The former head of the National Cyber Security Centre has warned that some British government figures have a “profound lack of understanding” of cyberspace, online warfare and information security.
Ciaran Martin, who stepped down as NCSC chief earlier this year, also cautioned policymakers against seeing the online world as a place for warfare, saying: “We militarise the internet at our peril.”
In a wide-ranging speech delivered last night to King’s College London, Martin called for greater public sector focus on securing the internet and British users of it and less on looking for a “red button” to cyber-start a cyber-war.
“Policymakers,” said Martin, “both political and official, who would think nothing of offering a lay person’s view of the case for an aircraft carrier, can be oddly deferential and therefore unquestioning when confronted with discussions about digital capabilities,” he said, referring to Britain’s offensive cyber bods.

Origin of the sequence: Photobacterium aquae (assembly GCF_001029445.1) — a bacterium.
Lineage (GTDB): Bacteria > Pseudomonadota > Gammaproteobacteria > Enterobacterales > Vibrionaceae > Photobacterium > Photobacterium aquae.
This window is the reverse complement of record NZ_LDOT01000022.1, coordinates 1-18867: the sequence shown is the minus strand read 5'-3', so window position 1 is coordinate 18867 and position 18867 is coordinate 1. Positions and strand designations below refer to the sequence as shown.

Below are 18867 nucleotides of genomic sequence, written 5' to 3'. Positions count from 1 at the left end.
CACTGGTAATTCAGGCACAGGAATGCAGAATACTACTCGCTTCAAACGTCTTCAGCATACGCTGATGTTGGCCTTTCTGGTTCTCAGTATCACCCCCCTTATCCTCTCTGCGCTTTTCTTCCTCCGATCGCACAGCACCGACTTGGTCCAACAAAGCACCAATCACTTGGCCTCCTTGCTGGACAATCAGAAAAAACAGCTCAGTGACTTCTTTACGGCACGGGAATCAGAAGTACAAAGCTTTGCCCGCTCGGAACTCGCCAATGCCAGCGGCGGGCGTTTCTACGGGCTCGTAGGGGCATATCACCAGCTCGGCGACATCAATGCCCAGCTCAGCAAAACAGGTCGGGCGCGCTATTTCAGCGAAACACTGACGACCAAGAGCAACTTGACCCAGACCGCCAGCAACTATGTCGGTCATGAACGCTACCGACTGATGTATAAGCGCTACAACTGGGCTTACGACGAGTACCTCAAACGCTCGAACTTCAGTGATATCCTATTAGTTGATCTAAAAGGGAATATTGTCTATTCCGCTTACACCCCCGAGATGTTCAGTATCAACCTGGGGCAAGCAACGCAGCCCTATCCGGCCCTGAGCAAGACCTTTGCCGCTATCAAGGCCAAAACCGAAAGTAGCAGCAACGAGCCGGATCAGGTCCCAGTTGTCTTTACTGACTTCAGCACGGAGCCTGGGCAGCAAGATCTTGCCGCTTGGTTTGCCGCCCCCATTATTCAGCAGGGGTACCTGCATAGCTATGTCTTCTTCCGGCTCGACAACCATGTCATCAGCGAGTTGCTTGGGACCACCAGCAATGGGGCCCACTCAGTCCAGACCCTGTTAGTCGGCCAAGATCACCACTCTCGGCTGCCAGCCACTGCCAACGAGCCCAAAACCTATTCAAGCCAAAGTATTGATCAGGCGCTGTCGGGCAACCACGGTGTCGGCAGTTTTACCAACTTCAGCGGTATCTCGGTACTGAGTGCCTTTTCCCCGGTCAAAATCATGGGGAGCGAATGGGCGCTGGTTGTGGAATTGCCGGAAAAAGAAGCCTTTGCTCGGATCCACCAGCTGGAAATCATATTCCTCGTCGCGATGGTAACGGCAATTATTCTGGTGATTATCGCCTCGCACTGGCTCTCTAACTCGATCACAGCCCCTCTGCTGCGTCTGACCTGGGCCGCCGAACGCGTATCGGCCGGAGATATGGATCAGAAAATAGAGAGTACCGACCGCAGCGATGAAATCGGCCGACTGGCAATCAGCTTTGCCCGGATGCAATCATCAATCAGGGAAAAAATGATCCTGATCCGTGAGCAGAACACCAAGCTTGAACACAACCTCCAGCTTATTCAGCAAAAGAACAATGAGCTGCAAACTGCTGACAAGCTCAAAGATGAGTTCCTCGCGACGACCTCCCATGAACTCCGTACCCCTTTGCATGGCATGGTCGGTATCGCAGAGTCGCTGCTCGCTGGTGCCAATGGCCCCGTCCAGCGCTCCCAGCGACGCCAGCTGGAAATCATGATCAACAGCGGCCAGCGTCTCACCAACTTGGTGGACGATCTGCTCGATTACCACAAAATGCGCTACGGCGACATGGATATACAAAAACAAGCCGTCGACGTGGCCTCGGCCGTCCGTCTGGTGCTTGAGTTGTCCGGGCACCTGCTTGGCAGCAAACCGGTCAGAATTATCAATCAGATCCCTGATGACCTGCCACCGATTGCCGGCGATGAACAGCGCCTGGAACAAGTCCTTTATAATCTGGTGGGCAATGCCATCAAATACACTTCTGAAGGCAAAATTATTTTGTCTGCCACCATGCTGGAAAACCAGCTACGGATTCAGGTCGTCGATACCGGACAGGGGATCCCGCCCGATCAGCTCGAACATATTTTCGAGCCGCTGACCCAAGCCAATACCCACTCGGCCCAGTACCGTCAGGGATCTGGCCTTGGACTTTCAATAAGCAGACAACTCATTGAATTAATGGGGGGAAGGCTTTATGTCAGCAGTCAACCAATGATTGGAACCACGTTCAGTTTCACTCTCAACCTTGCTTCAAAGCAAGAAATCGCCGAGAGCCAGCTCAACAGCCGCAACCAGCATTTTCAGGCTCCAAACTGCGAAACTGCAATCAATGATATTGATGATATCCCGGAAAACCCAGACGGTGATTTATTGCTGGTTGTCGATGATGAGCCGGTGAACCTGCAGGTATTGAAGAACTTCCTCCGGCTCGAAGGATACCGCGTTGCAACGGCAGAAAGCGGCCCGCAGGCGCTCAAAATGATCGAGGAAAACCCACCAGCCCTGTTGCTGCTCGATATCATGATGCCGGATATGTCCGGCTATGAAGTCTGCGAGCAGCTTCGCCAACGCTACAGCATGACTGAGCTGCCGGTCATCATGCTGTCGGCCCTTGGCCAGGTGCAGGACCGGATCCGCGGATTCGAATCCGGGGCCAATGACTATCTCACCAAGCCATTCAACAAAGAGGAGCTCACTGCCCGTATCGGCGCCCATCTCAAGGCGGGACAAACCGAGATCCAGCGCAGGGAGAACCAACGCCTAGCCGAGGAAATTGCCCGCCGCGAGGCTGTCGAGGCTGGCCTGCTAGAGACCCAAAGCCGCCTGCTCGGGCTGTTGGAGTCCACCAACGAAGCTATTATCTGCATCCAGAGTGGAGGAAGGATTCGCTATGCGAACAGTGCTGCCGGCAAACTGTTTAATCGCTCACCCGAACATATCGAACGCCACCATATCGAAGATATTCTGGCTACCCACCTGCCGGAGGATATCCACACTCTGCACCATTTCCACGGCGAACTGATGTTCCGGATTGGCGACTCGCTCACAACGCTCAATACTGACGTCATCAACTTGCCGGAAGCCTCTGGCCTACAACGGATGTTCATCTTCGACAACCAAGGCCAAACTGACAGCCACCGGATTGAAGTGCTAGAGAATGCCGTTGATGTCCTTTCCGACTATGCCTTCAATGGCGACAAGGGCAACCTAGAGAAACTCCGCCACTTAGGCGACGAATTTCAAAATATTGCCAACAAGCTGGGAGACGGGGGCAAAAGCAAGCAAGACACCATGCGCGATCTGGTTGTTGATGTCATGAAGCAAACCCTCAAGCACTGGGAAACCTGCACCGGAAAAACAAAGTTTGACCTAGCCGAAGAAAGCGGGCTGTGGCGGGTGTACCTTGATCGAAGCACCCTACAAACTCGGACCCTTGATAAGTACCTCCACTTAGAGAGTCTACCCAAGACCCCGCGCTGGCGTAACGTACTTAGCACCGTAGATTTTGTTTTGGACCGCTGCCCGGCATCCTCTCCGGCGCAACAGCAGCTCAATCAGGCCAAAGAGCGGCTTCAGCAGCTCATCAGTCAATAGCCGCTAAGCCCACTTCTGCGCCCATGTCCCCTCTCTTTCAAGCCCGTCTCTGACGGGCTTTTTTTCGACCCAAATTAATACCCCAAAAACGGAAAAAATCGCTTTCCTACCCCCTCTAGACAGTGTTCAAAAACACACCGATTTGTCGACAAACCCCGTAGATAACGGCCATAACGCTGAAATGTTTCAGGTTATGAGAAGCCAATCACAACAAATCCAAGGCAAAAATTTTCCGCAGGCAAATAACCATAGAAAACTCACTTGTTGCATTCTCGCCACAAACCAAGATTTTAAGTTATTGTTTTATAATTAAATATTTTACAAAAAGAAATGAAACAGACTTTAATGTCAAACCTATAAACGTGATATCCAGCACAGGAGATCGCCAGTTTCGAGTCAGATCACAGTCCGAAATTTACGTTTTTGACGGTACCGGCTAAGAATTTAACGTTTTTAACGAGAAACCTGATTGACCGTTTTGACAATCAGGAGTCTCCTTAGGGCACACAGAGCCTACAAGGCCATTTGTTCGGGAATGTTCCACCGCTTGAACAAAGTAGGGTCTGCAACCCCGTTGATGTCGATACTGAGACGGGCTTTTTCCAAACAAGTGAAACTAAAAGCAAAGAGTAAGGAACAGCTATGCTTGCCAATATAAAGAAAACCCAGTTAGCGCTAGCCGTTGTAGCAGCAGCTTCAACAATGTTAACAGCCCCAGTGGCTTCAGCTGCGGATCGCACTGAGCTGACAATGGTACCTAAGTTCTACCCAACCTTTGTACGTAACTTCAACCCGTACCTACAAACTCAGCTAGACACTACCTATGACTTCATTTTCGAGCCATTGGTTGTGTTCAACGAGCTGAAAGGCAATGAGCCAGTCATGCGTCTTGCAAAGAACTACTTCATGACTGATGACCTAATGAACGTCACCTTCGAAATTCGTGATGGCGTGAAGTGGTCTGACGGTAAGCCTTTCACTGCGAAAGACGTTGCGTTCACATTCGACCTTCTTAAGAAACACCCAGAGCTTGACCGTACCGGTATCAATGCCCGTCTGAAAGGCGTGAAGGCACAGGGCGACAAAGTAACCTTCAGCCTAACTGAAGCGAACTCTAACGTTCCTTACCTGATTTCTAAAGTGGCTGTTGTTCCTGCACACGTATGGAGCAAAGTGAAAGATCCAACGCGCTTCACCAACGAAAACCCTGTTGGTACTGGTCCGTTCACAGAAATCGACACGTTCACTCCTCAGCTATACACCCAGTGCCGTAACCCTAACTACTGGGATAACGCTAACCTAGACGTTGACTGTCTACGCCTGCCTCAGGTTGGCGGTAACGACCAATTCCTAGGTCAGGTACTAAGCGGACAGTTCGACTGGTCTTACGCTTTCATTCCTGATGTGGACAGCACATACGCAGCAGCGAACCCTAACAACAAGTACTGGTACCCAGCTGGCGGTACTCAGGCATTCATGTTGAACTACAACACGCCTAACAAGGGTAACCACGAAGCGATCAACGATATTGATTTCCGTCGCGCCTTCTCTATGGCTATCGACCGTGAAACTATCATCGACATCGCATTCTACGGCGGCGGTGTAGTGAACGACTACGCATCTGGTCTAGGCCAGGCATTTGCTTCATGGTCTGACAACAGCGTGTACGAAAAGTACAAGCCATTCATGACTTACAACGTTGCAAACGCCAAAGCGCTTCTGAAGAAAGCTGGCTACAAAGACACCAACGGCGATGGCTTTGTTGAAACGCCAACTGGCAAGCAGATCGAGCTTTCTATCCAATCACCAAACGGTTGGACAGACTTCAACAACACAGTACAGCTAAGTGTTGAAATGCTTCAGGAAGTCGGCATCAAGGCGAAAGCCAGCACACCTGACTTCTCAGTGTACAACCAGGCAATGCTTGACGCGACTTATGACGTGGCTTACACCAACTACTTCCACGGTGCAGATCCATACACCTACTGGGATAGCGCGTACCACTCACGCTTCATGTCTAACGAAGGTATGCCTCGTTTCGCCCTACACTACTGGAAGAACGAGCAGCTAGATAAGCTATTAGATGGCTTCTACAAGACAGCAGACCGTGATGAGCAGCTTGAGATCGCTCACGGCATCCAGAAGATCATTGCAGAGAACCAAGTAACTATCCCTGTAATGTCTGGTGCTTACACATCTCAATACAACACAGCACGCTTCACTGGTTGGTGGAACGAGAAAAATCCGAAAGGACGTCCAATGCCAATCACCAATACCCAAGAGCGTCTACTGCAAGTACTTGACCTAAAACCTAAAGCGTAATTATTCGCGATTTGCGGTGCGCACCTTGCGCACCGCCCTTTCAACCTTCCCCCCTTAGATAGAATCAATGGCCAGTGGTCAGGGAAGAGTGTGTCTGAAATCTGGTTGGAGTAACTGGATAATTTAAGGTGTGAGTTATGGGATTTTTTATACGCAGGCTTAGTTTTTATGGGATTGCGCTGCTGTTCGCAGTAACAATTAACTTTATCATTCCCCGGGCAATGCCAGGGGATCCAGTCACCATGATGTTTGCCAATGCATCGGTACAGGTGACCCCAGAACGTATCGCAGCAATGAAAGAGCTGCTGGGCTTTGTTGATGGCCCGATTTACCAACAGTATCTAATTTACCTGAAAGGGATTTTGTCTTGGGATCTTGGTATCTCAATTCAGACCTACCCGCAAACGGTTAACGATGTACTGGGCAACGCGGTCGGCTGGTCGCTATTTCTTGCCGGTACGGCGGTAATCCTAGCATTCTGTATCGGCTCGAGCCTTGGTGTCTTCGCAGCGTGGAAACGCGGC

NCSC's less than intimidating HQ in the Nova building behind London's Victoria Station in pre-COVID times
Only this week GCHQ revealed it had hacked Russian state-backed miscreants who were spreading fake news about coronavirus vaccines, the second time that the British state has gone on the record about actively hacking someone else. The first instance was against Islamic State in 2018.
Martin’s warning comes weeks after the Chief of the Defence Staff, General Sir Nick Carter, called for greater UK cyber warfare capabilities as a means of seeing off countries such as Russia and China.
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